Saturday, July 11, 2009

Steps of Dry-Heat Sterilization


Step 1

Decontaminate, clean, and dry all instruments and other items to be sterilized.

Step 2

Either 1) wrap the instruments and other items using foil, double-layered cotton, or muslin fabric; 2) put unwrapped instruments and other items on a tray or shelf; or 3) place instruments and other items in a metal, lidded container.

Note: Because dry-heat sterilization works by raising the temperature of the entire item to the designated temperature, it is not necessary to open or unlock hinged instruments or other items or to disassemble those with sliding or multiple parts. In addition, instruments and other items can be placed in closed containers.

Step 3

Place instruments and other items in the oven, and heat to the designated temperature. The oven must have a thermometer or temperature gauge to make sure the designated temperature is reached.

Use the list here to determine the appropriate amount of time to sterilize instruments and other items for different temperatures. (do not begin timing until the oven reaches the desired temperature, and do not open the oven door or add or remove any items). The times shown here represent the amount of time that items must be kept at the desired temperature to ensure that sterilization is achieved. Keep in mind that the total cycle time--including heating the oven to the correct temperature, sterilization, and cooling--is usually twice as long as the time noted here.

Temperature
170 degrees C (340 degrees F) - 1 hour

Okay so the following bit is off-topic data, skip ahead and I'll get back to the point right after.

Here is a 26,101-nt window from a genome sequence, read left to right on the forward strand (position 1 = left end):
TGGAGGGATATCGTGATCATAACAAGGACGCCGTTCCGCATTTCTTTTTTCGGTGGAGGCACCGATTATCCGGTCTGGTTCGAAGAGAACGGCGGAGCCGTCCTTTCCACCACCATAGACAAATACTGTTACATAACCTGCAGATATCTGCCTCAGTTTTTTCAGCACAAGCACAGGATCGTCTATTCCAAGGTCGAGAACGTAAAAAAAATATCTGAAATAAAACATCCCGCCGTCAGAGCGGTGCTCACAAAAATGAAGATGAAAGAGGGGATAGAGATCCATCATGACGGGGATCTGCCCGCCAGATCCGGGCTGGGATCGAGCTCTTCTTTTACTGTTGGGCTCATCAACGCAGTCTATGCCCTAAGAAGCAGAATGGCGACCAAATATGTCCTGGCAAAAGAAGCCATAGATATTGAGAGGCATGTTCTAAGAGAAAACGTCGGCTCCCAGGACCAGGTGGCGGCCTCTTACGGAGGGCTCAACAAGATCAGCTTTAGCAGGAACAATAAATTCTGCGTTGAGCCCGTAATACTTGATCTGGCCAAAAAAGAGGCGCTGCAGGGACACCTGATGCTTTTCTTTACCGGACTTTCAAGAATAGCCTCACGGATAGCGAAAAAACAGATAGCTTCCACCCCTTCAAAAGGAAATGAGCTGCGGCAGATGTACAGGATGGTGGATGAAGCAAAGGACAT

160 degrees C (320 degrees F) - 2 hours
150 degrees C (300 degrees F) - 2.5 hours
140 degrees C (285 degrees F) - 3 hours

Note: Because dry heat can dull sharp instruments and needles, these items should not be sterilized at temperatures higher than 160 degrees C.

Step 4

Leave items in the oven to cool before removing. When they are cool, remove items using sterile pickups and use or store immediately.

Step 5

Store items properly. Proper storage is as important as the sterilization process itself:

  • Wrapped items. Under optimal storage conditions and with minimal handling, properly wrapped items can be considered sterile as long as they remain intact and dry. For optimal storage, place sterile packs in closed cabinets in areas that are not heavily trafficked, have moderate temperature, and are dry or of low humidity. When in doubt about the sterility of a pack, consider it contaminated and resterilize it.
  • Unwrapped items. Use unwrapped items immediately after removal from the autoclave or keep them in a covered, sterile container for up to one week.

Maintenance of ovens

If you use dry-heat sterilization at your facility, maintenance of dry-heat ovens should be part of every sterilization procedure. If the ovens do not reach the correct temperature, sterilization will not be achieved. Be sure to:

  • Keep the oven clean.
  • Check that the temperature gauge is working correctly on a regular basis--every few weeks is sufficient--by putting a thermometer in the oven and comparing the temperature reading with the one on the gauge

Reference: http://www.engenderhealth.org/IP/instrum/inm11.html

1 comment:

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